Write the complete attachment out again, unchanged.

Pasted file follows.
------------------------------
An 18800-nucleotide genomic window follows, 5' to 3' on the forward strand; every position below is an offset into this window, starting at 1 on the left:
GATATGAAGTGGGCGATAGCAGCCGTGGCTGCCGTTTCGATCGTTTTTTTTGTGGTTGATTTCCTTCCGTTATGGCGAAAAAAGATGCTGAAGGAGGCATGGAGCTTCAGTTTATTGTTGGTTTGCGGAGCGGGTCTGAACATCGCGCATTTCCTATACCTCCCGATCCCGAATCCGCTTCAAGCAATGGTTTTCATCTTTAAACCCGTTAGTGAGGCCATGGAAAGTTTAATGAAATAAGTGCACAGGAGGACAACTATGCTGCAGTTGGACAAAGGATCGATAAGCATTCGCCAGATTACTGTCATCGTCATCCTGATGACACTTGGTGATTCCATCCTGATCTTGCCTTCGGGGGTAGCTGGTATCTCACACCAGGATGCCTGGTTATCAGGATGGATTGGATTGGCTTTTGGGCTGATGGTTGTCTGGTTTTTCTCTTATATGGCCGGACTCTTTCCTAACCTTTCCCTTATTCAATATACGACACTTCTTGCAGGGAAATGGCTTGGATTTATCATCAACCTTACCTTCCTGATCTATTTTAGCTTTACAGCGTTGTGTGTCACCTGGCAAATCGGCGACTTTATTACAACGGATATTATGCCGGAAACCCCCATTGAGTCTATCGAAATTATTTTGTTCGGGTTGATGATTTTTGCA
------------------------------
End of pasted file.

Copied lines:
An 18800-nucleotide genomic window follows, 5' to 3' on the forward strand; every position below is an offset into this window, starting at 1 on the left:
GATATGAAGTGGGCGATAGCAGCCGTGGCTGCCGTTTCGATCGTTTTTTTTGTGGTTGATTTCCTTCCGTTATGGCGAAAAAAGATGCTGAAGGAGGCATGGAGCTTCAGTTTATTGTTGGTTTGCGGAGCGGGTCTGAACATCGCGCATTTCCTATACCTCCCGATCCCGAATCCGCTTCAAGCAATGGTTTTCATCTTTAAACCCGTTAGTGAGGCCATGGAAAGTTTAATGAAATAAGTGCACAGGAGGACAACTATGCTGCAGTTGGACAAAGGATCGATAAGCATTCGCCAGATTACTGTCATCGTCATCCTGATGACACTTGGTGATTCCATCCTGATCTTGCCTTCGGGGGTAGCTGGTATCTCACACCAGGATGCCTGGTTATCAGGATGGATTGGATTGGCTTTTGGGCTGATGGTTGTCTGGTTTTTCTCTTATATGGCCGGACTCTTTCCTAACCTTTCCCTTATTCAATATACGACACTTCTTGCAGGGAAATGGCTTGGATTTATCATCAACCTTACCTTCCTGATCTATTTTAGCTTTACAGCGTTGTGTGTCACCTGGCAAATCGGCGACTTTATTACAACGGATATTATGCCGGAAACCCCCATTGAGTCTATCGAAATTATTTTGTTCGGGTTGATGATTTTTGCA